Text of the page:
The 3 BASICS of the SOUTH are (since the times of the Anasazi): corn beans squash
and the mostly widespread plants are: yucca (fibres for weaving)

piňon (for piňon-core) juniper (burning fire) juniper berry (pealed off for yeast) cotton chile (green & red)
Georgia O-Keeffe spent most of her life on the Ghost Ranch, painting again and again the landscape and sceneries of New Mexico. She was a woman of her own making, she was different, and not everybody liked her, but everybody respected her. Married to Alfred Stieglitz, a well-known photographer from New York, she met after his death her second man in a curious way: one day, a Mr. Hamilton knocked on her door in New Mexico and said to her: “ God sent me to you!” He became her second husband! Some people are lucky in life! Santa Fe is the Capital of New Mexico, a city without any skyscrapers, mostly built in the special adobe-architecture of the South and one of the most important spots for selling art besides New York and Miami. A lot of rich people are living here, f.ex. Robert Redford and Val Kilmer, but, as Sally says about visiting the villas of the rich: “I don’t want to see it, if I can’t own it!” And: “In Santa Fe you won’ t need anything, but want everything!” (Sally) The “Santa-Fe-Trail”, coming from Missouri, ended here, a trail of trading posts only, not a trail for the pioneers, and became famous for the conquest of the West!

From 1878 to 1881, Lew Wallace was governor of Santa Fe and he was so depressed about this place in the middle of nowhere, that he began to write a novel, “Ben Hur”. He wanted to publish it, but was not sure about its quality. A friend then did it for him and it became a worldwide bestseller and the movie with Charlton Heston earned a lot of Oscars. Here, in South-West, all houses should have “coyote-fences”, otherwise “your dog is dinner!” (Sally)


coyote-fence

adobe architecture – brick and clay


Tricia at the station of the “Roadrunner” to Albuquerque


a Jewish sign in the portal of the Santa Fe Cathedral’s entrance...why? The archbishop of Santa Fe liked to play on cards, but he was a lousy poker player and always lost against his Jewish partner, the Rabbi of Santa Fe. And in this very typical Jewish way, the Rabbi once offered the archbishop to release him from his depts, if he would integrate the Jewish sign into the entrance of the cathedral. The archbishop did! “Black Tie” in the Opera house of Santa Fe: Tuxedo, Jeans and Cowboy-boots!” (Sally)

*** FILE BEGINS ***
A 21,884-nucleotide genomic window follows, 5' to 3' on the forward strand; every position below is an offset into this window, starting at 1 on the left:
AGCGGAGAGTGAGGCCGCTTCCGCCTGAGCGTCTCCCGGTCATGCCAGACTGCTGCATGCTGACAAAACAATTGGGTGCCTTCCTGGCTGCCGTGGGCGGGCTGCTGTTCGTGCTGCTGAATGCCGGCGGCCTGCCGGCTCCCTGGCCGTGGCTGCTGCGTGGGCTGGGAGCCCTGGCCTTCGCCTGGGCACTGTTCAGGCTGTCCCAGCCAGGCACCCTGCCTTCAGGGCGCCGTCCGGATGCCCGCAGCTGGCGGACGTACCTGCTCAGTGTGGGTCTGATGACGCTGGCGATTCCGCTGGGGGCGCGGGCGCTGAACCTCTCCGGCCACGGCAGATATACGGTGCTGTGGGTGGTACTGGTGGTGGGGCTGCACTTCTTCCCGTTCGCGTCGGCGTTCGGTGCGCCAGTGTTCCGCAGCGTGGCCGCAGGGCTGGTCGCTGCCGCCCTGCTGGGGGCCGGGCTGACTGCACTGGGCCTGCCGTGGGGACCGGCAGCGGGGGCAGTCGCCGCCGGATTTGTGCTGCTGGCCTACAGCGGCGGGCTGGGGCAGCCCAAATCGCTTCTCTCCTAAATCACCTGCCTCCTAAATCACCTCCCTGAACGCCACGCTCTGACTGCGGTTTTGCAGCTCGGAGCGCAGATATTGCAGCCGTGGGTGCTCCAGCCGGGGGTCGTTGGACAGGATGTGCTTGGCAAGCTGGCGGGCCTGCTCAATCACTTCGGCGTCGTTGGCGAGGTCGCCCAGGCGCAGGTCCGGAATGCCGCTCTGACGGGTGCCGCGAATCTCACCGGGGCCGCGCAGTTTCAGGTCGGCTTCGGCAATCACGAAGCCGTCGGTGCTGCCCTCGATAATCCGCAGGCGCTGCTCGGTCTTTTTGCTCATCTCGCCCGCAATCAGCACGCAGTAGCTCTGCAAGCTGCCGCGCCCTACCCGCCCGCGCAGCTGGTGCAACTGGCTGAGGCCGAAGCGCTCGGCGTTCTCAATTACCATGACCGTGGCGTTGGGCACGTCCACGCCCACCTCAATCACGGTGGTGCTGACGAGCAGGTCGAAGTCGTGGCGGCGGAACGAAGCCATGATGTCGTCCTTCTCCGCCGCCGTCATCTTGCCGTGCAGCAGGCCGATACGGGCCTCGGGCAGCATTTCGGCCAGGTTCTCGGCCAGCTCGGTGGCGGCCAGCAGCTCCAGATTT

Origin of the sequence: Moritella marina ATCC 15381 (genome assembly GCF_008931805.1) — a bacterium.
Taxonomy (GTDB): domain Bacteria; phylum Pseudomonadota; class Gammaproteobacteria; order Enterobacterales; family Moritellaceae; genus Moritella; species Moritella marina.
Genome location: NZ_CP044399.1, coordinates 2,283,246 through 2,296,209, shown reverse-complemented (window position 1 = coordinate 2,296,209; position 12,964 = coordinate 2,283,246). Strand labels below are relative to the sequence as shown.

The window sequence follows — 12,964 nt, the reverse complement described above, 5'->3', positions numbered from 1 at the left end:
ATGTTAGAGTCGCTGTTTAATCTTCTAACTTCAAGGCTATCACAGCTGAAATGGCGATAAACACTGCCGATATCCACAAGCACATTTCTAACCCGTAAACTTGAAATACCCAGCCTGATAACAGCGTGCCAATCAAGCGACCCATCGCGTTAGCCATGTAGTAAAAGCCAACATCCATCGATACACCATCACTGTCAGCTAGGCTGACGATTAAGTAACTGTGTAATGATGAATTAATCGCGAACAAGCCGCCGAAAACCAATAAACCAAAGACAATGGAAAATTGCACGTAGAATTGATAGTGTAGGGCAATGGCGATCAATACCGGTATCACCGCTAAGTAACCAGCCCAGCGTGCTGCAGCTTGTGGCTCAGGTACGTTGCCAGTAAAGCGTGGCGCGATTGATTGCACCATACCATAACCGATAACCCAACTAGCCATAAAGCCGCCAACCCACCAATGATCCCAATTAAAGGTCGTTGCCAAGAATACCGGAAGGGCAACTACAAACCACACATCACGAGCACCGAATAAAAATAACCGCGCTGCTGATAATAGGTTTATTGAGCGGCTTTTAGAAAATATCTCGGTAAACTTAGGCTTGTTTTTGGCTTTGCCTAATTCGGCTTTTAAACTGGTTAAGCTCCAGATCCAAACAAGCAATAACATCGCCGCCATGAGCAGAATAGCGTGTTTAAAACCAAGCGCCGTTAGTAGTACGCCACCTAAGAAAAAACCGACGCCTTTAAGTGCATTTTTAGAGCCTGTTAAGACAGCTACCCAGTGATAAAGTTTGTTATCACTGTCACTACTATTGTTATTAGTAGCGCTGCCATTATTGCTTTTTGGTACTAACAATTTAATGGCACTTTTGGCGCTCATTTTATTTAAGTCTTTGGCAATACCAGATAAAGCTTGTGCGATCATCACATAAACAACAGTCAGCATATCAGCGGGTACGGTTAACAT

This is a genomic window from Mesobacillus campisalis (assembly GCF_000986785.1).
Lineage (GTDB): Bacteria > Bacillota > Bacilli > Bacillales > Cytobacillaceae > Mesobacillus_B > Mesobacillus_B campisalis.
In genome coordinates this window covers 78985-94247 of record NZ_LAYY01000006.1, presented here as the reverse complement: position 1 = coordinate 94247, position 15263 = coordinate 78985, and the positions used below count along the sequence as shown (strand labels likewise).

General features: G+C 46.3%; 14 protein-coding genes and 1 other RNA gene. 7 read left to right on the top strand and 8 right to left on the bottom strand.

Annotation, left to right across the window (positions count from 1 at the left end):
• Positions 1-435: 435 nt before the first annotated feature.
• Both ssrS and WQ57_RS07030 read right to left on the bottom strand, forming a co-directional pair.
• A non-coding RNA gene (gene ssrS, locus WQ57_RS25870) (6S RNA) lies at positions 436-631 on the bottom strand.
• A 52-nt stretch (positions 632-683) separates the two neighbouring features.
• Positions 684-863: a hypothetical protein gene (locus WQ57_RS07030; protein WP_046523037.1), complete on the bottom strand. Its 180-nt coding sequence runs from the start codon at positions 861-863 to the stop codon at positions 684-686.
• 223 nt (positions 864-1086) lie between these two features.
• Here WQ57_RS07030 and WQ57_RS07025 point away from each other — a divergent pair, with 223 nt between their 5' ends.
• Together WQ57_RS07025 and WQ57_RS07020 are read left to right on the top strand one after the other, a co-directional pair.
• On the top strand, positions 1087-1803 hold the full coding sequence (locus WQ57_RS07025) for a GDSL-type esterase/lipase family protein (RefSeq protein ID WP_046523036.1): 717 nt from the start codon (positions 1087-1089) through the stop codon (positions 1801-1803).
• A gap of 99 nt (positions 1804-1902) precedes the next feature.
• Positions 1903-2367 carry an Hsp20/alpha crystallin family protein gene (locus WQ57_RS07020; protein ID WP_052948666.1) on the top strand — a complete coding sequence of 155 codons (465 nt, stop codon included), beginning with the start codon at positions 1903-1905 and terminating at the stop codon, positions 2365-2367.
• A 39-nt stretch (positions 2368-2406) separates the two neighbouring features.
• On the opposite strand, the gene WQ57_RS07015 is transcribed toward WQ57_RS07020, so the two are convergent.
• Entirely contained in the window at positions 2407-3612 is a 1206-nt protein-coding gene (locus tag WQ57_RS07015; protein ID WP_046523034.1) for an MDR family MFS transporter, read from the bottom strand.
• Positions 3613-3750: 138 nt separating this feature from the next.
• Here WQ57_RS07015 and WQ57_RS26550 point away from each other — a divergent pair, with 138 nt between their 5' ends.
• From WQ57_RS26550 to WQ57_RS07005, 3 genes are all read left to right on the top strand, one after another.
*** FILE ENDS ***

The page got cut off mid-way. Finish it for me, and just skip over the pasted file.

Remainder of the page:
the first Indian woman who became saint

Original altar inside San Miguel’s, the oldest church in the country, dating from the Spanish colonists in the 17th century.


our hotel in Santa Fe near the old Plaza


Typical room in the “Loretto’s” On the roadrunner to Albuquerque we get along the pueblos of the sovereign


ndian Nation of the Navahos and can visit the next day the “Indian Pueblo Cultural Center”, assisting to traditional Navaho ceremonial dances



Little Indians today...



and yesterday

For the Pueblo Museum we got another sticker on our tag, serving as entrance- card, and Bob Lawless grumbled: “Why all these stickers? I don’t need no more stickers, I am stickered out!!!”



Museum of Contemporary Native Arts / Santa Fe



Finally the “Albuquerque Balloon Fiesta”: it started in the seventies with 7 balloons and became one of the most famous balloon festivals in the world. During one week, about 1 million people are visiting the fiesta, on the first day, Saturday, 100.000 persons on a field of 20.000 acres, 600 balloons, a large range of all types of kitchen-booths, art-and-crafts-tents, woodcarvers and tourist- shops. The “Dawn Patrol” is starting early, almost at night at 5 o’clock and the first balloons are emerging at sunrise. When the hymn of the “star-spangled banner” strikes up and two balloons with the National Flag are rising, 100.000 persons become all of a sudden totally silent, looking to the sky, pressing their hands to their hearts and listen to this emontional moment.


Dawn Patrol


the star-spangled banner



When two balloons meet each other in the sky, the call it: “the balloon kiss”. But...you’d better not kiss “Darth Vader”!


on the field

They have a tradition there, when guests are arriving by bus: a volunteer assistant gets on the bus and explains all about the organzisation on the field. After ending, he asks: “ Do you have any questions?” And the answer should be: “WHAT IS THE MEANING OF LIFE?” After this trip (not: vacation! !!), we have no more questions and are answering with Marvin:



or...as Bob Lawless said: ” It’s only in America!”


Thank you, Sally, for that wonderful trip, I have left everything behind!!!


Impression from the Balloon field in the morning before sunrise

Einen Kommentar schreiben